Meltham couple Helen Brearley and Teresa Millward to take advantage of same-sex marriage law changes

The couple, who run T-shirt printing business Pretty Pink Pearl Ltd in Holmfirth, said that being able to marry had been a ‘long time coming’ after they got engaged in Derby 10 years ago

Huddersfield couple Helen Brearley and Teresa Millward will be among the first in the UK to have a gay marriage once new laws are introduced

A Meltham pair will be one of the first same sex couples to get married when new legislation comes into force next month.

Teresa Millward and Helen Brearley will be the first to tie the knot in an historic moment on March 29 at Halifax Register Office – the day gay marriage becomes legal.

The couple, who run T-shirt printing business Pretty Pink Pearl Ltd in Holmfirth, said that being able to marry had been a ‘long time coming’ after they got engaged in Derby 10 years ago.

Although civil partnerships between same sex couples have been legal since 2005, marriage was only passed by government last July.

Teresa, 36, and Helen, 50, said the new law represented a step towards greater sexual equality.

Teresa said: “If we had the same rights as a mixed sex couple we would have got married before now.

“We wanted to be able to say we were married and be considered as equal to a mixed sex married couple.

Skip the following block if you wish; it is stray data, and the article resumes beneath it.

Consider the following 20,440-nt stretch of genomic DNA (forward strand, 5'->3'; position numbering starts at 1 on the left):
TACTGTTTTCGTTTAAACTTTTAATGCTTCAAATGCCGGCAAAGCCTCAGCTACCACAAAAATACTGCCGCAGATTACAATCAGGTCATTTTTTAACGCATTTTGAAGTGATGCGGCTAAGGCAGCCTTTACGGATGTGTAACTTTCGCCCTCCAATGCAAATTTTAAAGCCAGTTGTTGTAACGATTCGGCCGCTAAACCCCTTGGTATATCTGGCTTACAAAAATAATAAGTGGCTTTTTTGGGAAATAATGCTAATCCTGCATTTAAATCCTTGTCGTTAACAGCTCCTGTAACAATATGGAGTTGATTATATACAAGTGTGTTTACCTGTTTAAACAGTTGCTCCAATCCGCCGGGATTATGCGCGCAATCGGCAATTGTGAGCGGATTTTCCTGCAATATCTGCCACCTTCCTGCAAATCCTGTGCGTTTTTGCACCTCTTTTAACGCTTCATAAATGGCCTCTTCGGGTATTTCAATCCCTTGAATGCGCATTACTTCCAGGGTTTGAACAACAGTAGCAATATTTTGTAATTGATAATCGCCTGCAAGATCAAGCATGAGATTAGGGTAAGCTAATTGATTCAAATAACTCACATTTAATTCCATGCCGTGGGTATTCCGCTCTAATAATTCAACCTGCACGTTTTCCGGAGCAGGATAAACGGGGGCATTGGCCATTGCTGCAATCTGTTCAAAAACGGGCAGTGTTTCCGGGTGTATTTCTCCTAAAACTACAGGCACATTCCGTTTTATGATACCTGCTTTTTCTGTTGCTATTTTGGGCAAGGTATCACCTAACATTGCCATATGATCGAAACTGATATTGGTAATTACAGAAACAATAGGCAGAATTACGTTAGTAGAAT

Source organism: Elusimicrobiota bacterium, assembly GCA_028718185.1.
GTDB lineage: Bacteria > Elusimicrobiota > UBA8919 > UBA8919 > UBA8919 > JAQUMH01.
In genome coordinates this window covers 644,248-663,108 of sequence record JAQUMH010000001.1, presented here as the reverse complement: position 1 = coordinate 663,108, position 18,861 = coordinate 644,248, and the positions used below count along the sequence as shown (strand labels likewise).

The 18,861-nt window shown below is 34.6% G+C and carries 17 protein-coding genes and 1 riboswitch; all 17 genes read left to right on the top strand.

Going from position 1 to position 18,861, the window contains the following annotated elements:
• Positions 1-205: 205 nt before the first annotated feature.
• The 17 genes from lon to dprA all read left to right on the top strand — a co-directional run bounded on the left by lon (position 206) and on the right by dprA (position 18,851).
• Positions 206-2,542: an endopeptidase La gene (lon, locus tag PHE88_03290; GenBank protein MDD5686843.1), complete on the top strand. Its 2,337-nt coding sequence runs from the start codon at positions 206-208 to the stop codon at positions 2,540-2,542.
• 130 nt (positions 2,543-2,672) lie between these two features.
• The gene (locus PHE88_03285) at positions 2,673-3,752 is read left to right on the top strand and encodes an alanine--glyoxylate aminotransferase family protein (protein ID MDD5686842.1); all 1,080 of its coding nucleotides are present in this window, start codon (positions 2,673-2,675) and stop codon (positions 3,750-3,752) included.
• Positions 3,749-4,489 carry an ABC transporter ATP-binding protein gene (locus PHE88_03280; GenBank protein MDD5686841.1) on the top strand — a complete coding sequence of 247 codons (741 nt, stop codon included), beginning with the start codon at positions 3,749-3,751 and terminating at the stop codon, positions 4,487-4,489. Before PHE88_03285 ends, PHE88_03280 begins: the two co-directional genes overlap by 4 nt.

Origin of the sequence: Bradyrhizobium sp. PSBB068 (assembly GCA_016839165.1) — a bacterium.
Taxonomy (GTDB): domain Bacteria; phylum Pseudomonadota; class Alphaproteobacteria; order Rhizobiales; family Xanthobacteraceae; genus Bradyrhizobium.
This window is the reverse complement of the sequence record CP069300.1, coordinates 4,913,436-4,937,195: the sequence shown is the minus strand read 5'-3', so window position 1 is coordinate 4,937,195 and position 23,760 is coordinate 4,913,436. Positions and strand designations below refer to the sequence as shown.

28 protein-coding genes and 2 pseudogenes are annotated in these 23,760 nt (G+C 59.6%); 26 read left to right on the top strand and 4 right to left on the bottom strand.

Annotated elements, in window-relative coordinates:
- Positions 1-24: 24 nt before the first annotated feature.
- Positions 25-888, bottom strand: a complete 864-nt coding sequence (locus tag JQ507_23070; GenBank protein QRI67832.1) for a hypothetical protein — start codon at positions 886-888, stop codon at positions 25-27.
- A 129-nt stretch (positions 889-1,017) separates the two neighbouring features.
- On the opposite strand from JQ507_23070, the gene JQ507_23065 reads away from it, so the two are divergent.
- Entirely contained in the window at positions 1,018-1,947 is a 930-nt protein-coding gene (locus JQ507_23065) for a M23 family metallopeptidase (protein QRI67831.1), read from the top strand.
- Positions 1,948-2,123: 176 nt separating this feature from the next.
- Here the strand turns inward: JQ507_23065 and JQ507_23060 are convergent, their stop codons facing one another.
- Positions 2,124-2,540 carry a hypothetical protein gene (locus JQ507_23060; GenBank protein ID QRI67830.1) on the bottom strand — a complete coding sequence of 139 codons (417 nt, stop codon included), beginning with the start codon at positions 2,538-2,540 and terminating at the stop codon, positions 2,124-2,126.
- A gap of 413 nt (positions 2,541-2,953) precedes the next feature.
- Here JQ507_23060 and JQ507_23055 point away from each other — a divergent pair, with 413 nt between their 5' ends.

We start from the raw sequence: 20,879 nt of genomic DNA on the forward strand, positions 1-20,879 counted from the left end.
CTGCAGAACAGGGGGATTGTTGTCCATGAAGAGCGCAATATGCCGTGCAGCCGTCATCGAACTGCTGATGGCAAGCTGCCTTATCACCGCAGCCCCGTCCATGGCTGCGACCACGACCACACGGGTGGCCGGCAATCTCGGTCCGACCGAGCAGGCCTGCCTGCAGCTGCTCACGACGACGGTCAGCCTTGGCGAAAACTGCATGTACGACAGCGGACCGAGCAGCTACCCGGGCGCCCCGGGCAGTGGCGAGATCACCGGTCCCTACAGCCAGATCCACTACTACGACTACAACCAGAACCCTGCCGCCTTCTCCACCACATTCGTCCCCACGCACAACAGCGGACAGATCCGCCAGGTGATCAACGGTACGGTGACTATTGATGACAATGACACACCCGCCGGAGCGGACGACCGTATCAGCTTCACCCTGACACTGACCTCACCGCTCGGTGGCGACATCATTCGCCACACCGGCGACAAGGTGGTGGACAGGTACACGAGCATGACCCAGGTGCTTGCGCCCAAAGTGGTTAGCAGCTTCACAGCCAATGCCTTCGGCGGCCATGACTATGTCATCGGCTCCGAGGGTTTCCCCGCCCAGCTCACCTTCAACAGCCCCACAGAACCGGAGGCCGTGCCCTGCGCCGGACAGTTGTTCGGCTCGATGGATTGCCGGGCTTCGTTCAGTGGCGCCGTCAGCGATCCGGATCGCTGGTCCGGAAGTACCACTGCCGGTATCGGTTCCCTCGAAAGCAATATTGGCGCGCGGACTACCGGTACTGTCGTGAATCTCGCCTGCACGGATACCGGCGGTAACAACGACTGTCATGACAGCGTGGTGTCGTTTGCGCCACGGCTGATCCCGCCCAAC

“Although a civil partnership is the same process but with a different name some people don’t view them like that, which is frustrating.

“The key thing for us is to have a solid relationship – it’s great to be able to be legally recognised as married by our friends and family and use it as a public declaration of love.

“Our love is no different to my brother and his wife’s love for each other.”

The happy couple will have a civil ceremony at Halifax Register Office and a humanist ceremony at Durker Roods Hotel in Meltham on April 5.

The Same Sex Marriage Act will end the debate as to whether same sex couples have the same rights as mixed sex couples.

However, it will be up to individual faith organisations as to whether they conduct the ceremony on their premises.

Several, such as the Roman Catholic Church in England, the Muslim Council of Great Britain and the Network of Sikh Organisations, have already stated their opposition to the act.

Meanwhile, The Church of England recommended that churches offer ‘blessings’ to same sex couples but did not go so far as to offer formal ceremonies.

Commenting on the opposition, Teresa said: “Even from a religious point of view I disagree with people who say that same sex couples can’t get married in front of the eyes of God.

“Religious leaders taught love, not their particular religion, to followers.

“We should have the right to show our love like everyone else.”

Teresa, who has two daughters aged seven and eight with Helen, also believes that the legislation will have a positive effect on their children.

She said: “I think that allowing gay marriage will help create greater sexual equality to the point that in the future people will no longer have to ‘come out’ if gay, just like those who are straight.

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